Stuxnet was never meant for Chevron. But in 2010, the sophisticated worm escaped into the wild after debilitating nuclear power plant systems in Iran.
While the U.S. oil giant was merely an accidental victim, but no worse for wear – the malware was written so that its payload only would fire against a specific target list, in this case uranium enrichment facilities in Iran – the incident served as a wake-up call. The fact that a U.S. government-created virus could find its way into an American organization was disturbing. But it also was telling.
What lingered in the minds of many critical infrastructure operators – and those tasked with managing their ledger books – was the uphill battle that lays before them in defending their networks and systems from sophisticated attacks spearheaded by government-sponsored groups.
But, it's likely that other thoughts festered, too: Namely, what if there was another accident? What if the payload activated next time?
How would the mess be cleaned?
When cyber security insurance was first dreamed up more than a decade ago, the likelihood of a company needing financial assistance after being accidentally compromised by one of the most advanced pieces of malware ever designed wasn't considered.
Never mind the more likely possibility that a compromised firm might require financial compensation after being infected by any number of today's stealthy trojans that are built to steal coveted assets, such as customer data or intellectual property.
Cyber insurance originally was conceived as another form of risk mitigation that a company could implement for the possibility of network damage or downtime – the digital equivalent of its roof caving in. For example, recall Melissa, a 1999 mass-mailing worm that forced a number of companies to briefly shut down their email systems, but which resulted in no data theft, espionage or catastrophe.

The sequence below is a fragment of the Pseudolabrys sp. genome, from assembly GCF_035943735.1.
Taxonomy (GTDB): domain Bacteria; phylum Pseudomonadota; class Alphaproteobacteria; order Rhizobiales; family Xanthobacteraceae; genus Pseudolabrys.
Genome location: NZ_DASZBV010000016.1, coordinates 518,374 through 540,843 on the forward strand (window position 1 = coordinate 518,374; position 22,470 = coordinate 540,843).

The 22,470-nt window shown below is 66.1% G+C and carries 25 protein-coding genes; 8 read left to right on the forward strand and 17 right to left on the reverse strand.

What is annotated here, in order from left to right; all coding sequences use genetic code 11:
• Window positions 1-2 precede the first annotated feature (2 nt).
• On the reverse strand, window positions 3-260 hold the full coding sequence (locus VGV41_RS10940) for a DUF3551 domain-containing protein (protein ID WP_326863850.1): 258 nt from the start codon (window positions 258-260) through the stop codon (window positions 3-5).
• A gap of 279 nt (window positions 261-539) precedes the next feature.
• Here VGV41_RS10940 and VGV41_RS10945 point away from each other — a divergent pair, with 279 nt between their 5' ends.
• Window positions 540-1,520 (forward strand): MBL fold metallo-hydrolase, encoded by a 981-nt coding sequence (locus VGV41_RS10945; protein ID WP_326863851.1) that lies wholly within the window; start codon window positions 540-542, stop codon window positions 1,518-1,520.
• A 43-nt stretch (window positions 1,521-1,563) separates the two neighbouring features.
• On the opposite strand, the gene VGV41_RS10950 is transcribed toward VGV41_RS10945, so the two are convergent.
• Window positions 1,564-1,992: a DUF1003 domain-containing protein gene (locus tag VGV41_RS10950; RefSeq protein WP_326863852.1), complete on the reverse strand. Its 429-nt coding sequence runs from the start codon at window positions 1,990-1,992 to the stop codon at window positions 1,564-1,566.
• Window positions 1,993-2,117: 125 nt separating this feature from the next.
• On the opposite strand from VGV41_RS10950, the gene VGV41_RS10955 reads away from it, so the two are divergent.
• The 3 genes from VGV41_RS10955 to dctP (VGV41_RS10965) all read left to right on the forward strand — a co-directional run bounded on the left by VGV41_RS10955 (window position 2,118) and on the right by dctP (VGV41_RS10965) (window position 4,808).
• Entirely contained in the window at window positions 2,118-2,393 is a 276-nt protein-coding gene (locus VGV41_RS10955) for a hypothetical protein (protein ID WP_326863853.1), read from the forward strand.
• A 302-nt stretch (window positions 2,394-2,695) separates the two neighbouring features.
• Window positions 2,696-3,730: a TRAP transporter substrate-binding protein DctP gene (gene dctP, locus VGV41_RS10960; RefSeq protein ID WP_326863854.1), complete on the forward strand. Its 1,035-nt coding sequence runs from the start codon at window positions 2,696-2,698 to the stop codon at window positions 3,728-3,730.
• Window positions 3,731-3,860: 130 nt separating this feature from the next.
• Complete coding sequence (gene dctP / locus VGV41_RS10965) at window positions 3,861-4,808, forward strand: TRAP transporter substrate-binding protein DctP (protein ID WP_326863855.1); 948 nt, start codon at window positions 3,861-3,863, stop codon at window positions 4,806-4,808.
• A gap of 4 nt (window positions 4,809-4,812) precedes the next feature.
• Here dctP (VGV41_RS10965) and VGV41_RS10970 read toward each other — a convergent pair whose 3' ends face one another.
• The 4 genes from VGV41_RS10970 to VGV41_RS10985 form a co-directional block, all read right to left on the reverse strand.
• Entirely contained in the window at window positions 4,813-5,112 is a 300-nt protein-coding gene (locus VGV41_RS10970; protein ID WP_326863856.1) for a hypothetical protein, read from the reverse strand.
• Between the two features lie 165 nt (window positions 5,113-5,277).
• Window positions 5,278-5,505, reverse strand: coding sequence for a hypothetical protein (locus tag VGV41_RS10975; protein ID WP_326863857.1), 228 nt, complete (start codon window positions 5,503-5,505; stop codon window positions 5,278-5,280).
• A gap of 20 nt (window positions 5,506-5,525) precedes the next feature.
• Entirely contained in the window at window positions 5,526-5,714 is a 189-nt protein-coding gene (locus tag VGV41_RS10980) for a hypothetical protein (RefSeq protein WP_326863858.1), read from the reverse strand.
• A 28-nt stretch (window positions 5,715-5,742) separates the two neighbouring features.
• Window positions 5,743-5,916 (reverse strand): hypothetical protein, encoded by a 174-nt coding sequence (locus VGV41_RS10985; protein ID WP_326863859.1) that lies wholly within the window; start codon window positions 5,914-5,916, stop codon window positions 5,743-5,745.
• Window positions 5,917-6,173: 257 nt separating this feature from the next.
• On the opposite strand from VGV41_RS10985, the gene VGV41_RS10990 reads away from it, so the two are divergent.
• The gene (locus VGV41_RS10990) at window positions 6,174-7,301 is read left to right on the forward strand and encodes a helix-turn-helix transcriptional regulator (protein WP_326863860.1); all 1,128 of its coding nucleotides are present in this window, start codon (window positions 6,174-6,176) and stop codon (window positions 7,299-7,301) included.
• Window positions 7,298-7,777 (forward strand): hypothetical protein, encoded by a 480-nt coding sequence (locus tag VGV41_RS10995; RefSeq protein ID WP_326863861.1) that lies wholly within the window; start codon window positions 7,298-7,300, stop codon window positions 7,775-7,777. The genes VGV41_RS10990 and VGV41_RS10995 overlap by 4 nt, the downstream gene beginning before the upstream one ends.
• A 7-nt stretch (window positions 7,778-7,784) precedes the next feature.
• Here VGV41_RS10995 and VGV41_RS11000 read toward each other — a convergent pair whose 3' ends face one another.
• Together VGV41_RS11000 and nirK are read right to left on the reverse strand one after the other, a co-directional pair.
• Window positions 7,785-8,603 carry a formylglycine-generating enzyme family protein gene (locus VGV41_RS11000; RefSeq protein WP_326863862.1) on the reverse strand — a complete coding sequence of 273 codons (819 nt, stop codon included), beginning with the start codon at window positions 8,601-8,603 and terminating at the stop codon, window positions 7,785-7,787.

Standalone cyber insurance policies were available around this time, but the coverage largely insured damages caused by these types of nuisance events. And policies generally were catered to emerging dot-com companies that were dependent on online business.
But, over the years, policies have expanded to include expenses associated with loss, theft and disclosure of data, as well as the costs associated with breach notifications, forensic investigations, credit monitoring services and public relations. Coverage also extends to compensating for legal claims made by impacted customers.
When deciding whether to insure a customer, brokers assess the current security procedures and policies of candidates, in addition to how vulnerable to compromise their assets might be.
As a result, many insurers aren't interested in rolling the dice when it comes to possible high-risk policy holders, while some customers enter into sticker shock when they learn the premiums they are being asked to pay.